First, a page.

I was about five years old when my parents told me what had happened to our country, the Netherlands, when I was a baby.
“Bad soldiers came from another country.” they said, “They came breaking God’s rules. They lied to us, and they stole things, they hurt people. There were so many of them, all with big guns, that they chased away all our good soldiers and our good policemen.”
I nodded. I had already seen lots of those enemy soldiers with their guns on the streets, and had heard about them stealing bicycles and radios from people’s houses.
“But now they are also starting to steal men—daddies, uncles, big brothers, even young grandpas,” my mom said. “They are locking them into train boxcars and taking them to their own country to work like slaves on farms, and in mines and in factories.”
“If you see an army truck on our street, with soldiers going into houses, you come right home. Don’t shout, just come home and once you are inside, tell us about it. Then daddy can hide.”
I remember times my dad crawled into a space below the floor of a back room and my mom closing the trap door. Then we rolled the carpet back over it and with both of us pushing, moved the heavy sideboard back into place. I brushed out the tracks on the carpet so it looked as if nothing had been moved.
Pinning on a poppy in preparation of Remembrance Day, I remember the day Canadian soldiers freed my city. I wrote the memory years ago and read it during a talk at a Remembrance Chapel at the local Christian School on Friday. I repeat it here in honour of those who gave their lives in war so that my countrymen and I might live in peace.
I squirmed and squeezed my thin seven-year-old body through the jostling crowd until I conquered a spot on the curb. The bright sunshine warmed my face, arms and bare knees as I squinted into the light. I clutched my little paper flag, the Dutch red, white and blue, ready to wave, ready to shout and ready to sing a welcome to our rescuers. It was Tuesday, May 8, 1945.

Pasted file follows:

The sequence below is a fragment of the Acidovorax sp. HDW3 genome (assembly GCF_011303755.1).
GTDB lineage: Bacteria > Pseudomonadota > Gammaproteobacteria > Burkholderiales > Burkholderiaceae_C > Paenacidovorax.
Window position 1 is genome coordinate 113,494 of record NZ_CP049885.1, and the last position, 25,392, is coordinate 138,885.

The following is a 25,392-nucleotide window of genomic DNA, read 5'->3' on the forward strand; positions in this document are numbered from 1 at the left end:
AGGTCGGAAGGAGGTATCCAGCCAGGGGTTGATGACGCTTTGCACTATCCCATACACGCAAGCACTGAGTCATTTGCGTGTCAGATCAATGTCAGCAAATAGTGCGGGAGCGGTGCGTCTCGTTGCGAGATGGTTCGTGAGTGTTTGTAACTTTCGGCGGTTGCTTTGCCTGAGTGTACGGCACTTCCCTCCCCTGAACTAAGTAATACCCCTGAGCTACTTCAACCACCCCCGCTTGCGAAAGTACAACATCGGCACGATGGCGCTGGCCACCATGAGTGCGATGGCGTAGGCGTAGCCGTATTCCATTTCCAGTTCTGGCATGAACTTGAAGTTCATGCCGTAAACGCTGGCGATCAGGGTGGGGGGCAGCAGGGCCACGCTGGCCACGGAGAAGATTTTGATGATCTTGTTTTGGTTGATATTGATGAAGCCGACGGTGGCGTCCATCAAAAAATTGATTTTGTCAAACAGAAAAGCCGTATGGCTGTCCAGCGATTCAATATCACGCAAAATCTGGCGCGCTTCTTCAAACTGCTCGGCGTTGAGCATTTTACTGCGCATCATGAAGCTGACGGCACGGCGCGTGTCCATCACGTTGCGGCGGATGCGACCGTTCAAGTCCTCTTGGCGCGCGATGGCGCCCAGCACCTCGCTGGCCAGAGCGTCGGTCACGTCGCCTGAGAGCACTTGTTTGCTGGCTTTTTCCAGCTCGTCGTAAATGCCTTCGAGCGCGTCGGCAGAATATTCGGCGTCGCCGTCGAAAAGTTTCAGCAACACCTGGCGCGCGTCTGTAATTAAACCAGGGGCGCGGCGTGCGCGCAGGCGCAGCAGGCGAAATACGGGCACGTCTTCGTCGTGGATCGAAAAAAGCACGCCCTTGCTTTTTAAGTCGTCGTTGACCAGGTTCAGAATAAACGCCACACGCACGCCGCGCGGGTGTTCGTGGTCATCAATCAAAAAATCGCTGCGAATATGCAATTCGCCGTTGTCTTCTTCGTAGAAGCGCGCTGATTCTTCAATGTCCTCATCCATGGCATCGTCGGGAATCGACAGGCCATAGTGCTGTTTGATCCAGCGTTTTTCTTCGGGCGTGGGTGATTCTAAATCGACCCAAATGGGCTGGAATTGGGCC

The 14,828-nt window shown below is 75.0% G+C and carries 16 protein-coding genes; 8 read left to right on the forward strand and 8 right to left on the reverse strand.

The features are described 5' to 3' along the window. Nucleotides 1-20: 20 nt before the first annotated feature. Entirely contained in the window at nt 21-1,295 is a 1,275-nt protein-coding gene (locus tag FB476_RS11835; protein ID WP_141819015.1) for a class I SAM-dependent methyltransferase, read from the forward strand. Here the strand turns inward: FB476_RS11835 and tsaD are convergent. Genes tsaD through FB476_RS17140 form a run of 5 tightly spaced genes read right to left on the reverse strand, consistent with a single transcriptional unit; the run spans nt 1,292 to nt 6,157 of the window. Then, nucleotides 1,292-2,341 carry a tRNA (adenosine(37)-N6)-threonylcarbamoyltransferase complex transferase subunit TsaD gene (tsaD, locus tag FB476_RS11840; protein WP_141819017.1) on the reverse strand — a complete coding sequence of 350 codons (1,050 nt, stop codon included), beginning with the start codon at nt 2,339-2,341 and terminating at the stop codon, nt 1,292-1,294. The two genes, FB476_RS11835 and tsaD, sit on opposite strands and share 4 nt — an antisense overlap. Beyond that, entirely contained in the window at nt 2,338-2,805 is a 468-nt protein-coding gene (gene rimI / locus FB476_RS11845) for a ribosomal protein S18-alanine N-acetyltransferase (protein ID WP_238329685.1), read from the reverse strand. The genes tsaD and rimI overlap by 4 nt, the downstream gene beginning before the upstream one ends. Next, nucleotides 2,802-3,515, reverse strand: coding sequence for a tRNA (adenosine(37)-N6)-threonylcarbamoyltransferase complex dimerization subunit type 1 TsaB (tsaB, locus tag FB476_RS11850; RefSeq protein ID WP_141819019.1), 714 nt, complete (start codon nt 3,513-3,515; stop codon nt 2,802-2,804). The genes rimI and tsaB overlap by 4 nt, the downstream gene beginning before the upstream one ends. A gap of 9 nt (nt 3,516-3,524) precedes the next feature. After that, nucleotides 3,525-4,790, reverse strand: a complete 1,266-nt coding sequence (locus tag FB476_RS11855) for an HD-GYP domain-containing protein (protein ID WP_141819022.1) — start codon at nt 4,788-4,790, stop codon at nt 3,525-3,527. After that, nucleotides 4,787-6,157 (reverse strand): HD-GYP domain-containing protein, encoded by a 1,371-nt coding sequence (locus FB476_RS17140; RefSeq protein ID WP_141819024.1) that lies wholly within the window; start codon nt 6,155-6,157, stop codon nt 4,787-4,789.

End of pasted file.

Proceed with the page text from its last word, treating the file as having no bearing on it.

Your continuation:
The approaching rumble of a column of Canadian army trucks started the crowd up the road cheering and singing. The noise grew louder as huge, dull green trucks blocked out the sun. Shouting, laughing soldiers waved their machine guns from the backs of the trucks. The applause and cheers of the delirious crowd lining the street nearly drowned out the singing of Wilhelmus, the Dutch national anthem.
Young soldiers whistled at the tall blonde girl jumping up and down behind me. Her homemade rose petal perfume fought the stink of the diesel exhaust fumes and the stench of close-pressed sweating bodies—bodies and clothing that had not been touched by soap for years. Camouflaged tanks grumbled past, pulling long-snouted artillery. Their thunderous booming had kept me awake for several nights. Now the cannons were sniffing the air, eager to rout the enemy from the next city.
The cheers died down suddenly as a column of prisoners of war in grey-green uniforms shuffled past. The Luger pistol holsters flapped empty on their brown leather belts. They walked with their fingers laced on top of their heads. Armed Canadian soldiers walked alongside them.
The crowd silently watched the infantry prisoners go by, but then began to boo and hiss as a small column of Gestapo officers came into view. Finally! No more strutting. No more haughty looks. No more death-dealing commands. Their once-feared black uniforms glistened with the slime of saliva as people rushed from the curb to spit on them.
The last trucks in the parade rolled past. I cheered myself hoarse, and waved my little flag until a soldier snatched it out of my hand and waved it high as his truck rumbled on down the road. I tasted the salt of tears, not for the loss of the flag, but for the joy of knowing the Peace Bringers had arrived and the enemy would never make me afraid again.
Today, again, I Remember Them.